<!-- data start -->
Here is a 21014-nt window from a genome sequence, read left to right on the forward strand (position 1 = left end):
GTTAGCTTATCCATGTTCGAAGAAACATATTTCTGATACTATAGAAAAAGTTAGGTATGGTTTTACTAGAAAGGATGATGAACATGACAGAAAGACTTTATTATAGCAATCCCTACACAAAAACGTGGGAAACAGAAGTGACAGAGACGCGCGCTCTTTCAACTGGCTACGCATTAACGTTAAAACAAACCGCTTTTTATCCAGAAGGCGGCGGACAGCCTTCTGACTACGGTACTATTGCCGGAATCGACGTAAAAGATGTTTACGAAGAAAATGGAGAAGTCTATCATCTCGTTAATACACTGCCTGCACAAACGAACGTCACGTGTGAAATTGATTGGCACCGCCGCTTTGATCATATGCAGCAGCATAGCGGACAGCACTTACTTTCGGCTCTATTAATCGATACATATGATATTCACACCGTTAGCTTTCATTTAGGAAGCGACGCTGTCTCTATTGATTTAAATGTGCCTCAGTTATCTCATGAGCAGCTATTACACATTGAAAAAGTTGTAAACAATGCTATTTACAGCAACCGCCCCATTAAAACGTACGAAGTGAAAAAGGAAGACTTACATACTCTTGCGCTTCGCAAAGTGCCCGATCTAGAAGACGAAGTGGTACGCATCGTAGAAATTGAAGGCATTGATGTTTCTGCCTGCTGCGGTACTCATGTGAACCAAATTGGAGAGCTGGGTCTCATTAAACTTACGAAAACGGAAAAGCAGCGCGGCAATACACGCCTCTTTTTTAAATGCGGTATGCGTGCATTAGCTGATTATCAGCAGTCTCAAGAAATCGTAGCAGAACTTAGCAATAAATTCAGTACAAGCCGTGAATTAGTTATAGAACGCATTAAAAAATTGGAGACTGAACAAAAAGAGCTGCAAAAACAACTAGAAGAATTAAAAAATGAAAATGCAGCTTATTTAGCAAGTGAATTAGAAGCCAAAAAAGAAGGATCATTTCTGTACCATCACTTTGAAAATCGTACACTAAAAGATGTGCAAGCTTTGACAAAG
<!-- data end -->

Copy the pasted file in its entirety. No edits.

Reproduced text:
Here is a 21014-nt window from a genome sequence, read left to right on the forward strand (position 1 = left end):
GTTAGCTTATCCATGTTCGAAGAAACATATTTCTGATACTATAGAAAAAGTTAGGTATGGTTTTACTAGAAAGGATGATGAACATGACAGAAAGACTTTATTATAGCAATCCCTACACAAAAACGTGGGAAACAGAAGTGACAGAGACGCGCGCTCTTTCAACTGGCTACGCATTAACGTTAAAACAAACCGCTTTTTATCCAGAAGGCGGCGGACAGCCTTCTGACTACGGTACTATTGCCGGAATCGACGTAAAAGATGTTTACGAAGAAAATGGAGAAGTCTATCATCTCGTTAATACACTGCCTGCACAAACGAACGTCACGTGTGAAATTGATTGGCACCGCCGCTTTGATCATATGCAGCAGCATAGCGGACAGCACTTACTTTCGGCTCTATTAATCGATACATATGATATTCACACCGTTAGCTTTCATTTAGGAAGCGACGCTGTCTCTATTGATTTAAATGTGCCTCAGTTATCTCATGAGCAGCTATTACACATTGAAAAAGTTGTAAACAATGCTATTTACAGCAACCGCCCCATTAAAACGTACGAAGTGAAAAAGGAAGACTTACATACTCTTGCGCTTCGCAAAGTGCCCGATCTAGAAGACGAAGTGGTACGCATCGTAGAAATTGAAGGCATTGATGTTTCTGCCTGCTGCGGTACTCATGTGAACCAAATTGGAGAGCTGGGTCTCATTAAACTTACGAAAACGGAAAAGCAGCGCGGCAATACACGCCTCTTTTTTAAATGCGGTATGCGTGCATTAGCTGATTATCAGCAGTCTCAAGAAATCGTAGCAGAACTTAGCAATAAATTCAGTACAAGCCGTGAATTAGTTATAGAACGCATTAAAAAATTGGAGACTGAACAAAAAGAGCTGCAAAAACAACTAGAAGAATTAAAAAATGAAAATGCAGCTTATTTAGCAAGTGAATTAGAAGCCAAAAAAGAAGGATCATTTCTGTACCATCACTTTGAAAATCGTACACTAAAAGATGTGCAAGCTTTGACAAAG